Six Tips for Becoming a Better Photographer
What makes a great photo? Is the goal of the image to portray beauty? Is it to be thought-provoking? Is it to surprise or startle the viewer? Whatever the goal, if it communicates your message or idea, it’s considered to be a good photo. To fully achieve your goal, you need to become proficient in the technical side of photography. This includes understanding how your camera works, how to compose a shot, and how to work with changing light. The following tips will help to improve your photographic abilities.
Know your camera and how to use it
The more familiar you are with your camera, the more you can take advantage of its capabilities, and that will enable you to make instant adjustments in the field. For example, if you are photographing a sunrise or sunset, you need to know how to quickly adjust your aperture and shutter speed to work with changing light. It’s important to know your camera well so you don’t miss that perfect shot because you couldn’t automatically make the necessary adjustments.
WPS offers specialized instruction on Nikon, Canon and Sony cameras. If you’re interested in learning more about your Nikon camera, sign up for the June 27 class.
Know how the Exposure Triangle works
Good exposure is critical to a great photo. If your image is over- or underexposed, it will detract from the composition, color, or content of your photograph. Learn how your shutter speed aperture, and ISO settings relate to each other, which is known as the Exposure Triangle. When you understand the relationship between the three, you can use them to experiment and capture the image you envision. For example, shooting in low light with a small aperture and a fast shutter speed will result in an underexposed image. Experiment with longer shutter speeds to create motion blur. Or use wider apertures to introduce a shallow depth of field. Remember, when one setting changes, all the others must adjust to compensate for it.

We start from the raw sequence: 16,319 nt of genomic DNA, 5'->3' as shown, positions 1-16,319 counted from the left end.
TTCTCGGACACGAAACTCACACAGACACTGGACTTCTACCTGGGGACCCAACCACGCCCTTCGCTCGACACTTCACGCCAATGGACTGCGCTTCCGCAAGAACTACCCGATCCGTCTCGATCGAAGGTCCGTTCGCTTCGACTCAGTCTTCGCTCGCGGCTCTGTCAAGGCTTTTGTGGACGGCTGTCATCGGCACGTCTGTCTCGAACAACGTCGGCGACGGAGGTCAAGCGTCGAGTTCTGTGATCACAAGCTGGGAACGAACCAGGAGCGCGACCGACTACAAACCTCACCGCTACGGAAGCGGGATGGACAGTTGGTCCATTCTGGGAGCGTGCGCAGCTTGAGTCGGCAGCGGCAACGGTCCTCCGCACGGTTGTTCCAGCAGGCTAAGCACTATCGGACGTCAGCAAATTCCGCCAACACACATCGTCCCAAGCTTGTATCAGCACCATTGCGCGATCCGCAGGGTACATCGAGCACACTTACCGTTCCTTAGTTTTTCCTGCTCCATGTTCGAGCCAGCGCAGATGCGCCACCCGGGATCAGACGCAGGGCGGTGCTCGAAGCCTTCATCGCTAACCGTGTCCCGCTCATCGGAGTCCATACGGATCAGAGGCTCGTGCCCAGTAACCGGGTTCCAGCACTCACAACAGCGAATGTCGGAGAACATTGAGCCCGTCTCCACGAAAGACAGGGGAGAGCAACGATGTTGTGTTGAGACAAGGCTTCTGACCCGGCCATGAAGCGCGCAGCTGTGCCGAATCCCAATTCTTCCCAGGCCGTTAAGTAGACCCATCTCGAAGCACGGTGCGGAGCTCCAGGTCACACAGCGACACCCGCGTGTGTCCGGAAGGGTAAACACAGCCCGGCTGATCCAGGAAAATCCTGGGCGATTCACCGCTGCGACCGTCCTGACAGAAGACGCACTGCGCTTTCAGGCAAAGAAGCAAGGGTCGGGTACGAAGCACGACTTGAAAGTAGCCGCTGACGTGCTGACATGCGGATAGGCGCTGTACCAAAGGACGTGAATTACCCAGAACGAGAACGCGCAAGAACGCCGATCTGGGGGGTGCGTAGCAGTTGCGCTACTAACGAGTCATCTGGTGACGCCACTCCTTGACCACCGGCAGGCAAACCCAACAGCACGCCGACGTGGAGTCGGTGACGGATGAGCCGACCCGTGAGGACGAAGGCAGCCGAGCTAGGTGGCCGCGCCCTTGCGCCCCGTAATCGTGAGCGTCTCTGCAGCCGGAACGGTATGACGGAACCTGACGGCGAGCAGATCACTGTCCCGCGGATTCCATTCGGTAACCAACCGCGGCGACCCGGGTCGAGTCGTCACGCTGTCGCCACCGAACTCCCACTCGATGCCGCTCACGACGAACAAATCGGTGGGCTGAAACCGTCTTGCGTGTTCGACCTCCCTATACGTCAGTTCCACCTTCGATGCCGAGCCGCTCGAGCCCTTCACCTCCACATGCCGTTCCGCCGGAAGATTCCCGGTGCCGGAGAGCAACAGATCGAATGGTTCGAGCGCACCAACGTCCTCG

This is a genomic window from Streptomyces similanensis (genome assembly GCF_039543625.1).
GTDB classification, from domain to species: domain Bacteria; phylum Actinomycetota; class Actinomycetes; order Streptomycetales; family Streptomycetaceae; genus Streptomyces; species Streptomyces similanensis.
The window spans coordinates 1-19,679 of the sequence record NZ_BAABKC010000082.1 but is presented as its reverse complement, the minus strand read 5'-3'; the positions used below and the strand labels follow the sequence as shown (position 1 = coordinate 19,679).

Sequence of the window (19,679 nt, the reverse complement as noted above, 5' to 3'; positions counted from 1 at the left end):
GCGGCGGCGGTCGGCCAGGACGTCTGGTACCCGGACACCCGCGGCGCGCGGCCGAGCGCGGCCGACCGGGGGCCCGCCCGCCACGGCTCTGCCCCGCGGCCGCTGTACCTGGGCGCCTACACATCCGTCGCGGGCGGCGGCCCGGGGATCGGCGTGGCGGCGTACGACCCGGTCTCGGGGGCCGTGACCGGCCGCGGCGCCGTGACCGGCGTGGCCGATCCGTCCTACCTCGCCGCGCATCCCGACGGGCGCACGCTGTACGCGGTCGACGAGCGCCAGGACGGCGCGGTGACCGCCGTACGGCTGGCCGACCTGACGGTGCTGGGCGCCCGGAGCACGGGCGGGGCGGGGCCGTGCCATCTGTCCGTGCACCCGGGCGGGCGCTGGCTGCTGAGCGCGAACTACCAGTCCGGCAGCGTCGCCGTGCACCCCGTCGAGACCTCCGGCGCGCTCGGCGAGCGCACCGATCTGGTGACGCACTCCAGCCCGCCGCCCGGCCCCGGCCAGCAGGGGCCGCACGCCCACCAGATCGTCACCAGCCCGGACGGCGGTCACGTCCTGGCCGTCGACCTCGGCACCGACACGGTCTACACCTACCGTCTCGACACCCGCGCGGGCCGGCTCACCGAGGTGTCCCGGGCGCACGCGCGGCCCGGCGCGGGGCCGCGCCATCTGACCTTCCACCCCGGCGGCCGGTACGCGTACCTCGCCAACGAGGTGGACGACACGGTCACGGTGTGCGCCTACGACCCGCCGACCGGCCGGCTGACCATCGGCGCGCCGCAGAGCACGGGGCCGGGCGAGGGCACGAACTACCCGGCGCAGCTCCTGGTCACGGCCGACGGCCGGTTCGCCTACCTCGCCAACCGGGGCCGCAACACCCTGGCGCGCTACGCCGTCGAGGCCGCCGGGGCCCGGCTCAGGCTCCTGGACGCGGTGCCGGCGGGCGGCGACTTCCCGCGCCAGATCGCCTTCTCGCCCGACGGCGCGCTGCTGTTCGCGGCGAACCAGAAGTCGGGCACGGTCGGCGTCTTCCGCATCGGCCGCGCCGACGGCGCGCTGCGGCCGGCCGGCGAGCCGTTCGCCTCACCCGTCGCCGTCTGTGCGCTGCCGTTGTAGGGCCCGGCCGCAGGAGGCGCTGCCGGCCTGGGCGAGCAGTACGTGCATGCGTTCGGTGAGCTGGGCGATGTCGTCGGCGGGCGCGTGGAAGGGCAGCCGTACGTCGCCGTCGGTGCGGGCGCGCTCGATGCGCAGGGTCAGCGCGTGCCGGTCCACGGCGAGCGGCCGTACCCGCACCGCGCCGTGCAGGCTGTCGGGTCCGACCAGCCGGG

Work with the light
Good light can set the mood while creating a correct exposure, and emphasize what’s important in the composition which is crucial for good photos. The use of studio or natural lighting will depend on your photographic preferences. In the studio, you have complete control of the color, brightness, and position of lights. Although it can take time to learn how to light scenes and people naturally with studio lights, once you know the techniques, you can get the look you envision.
Since natural light doesn’t require lots of extra equipment, it can be a little easier to work with. Keep in mind not to take photos when the sun is directly above which can make your images flat and overly bright, with harsh shadows. Instead, shoot during the “golden hour” which is the last hour before sunset or the first hour after sunrise, when the light is softer and more flattering.
Know the rules of composition
Composition is the arrangement of elements in an image. Experiment with the placement of elements in your image by following standard composition rules, such as the rule of thirds. Place your subject in the left or right third of an image and leave the other two thirds open, creating negative space (and more interest) in your image. As you become proficient with shooting in one rule of composition, experiment with another, such as shooting from different angles and different perspectives. You can also balance your shot, fill the frame with your subject, or use leading lines which draw the viewer’s eye through the image. A unique or interesting composition can take a good photo and make it exceptional.
Want to learn more about the rules of composition? Sign up for the Composition Safari at the National Gallery of Art.
Experiment with different genres of photography
There are plenty of photography genres, so try as many of them as you can, even ones that don’t particularly interest you! It might change your mind about that genre of photography. In the end, your passion about a subject is going to speak to the viewer and make the image more interesting, so photograph subjects that make you happy! If you have additional hobbies or activities you like to do, try a genre of photography that can be combined with the other activity, like nature or landscape photography if you like being outdoors.
WPS has a wide range of safaris designed to help you become a better photographer! Visit the WPS website to learn more about our offerings.
If you’re doing all the tips listed above but your images still lack something that you can’t pinpoint, WPS is here to help! WPS Director and Professional photographer E. David Luria will critique 10 images and provide instruction on how they might be improved.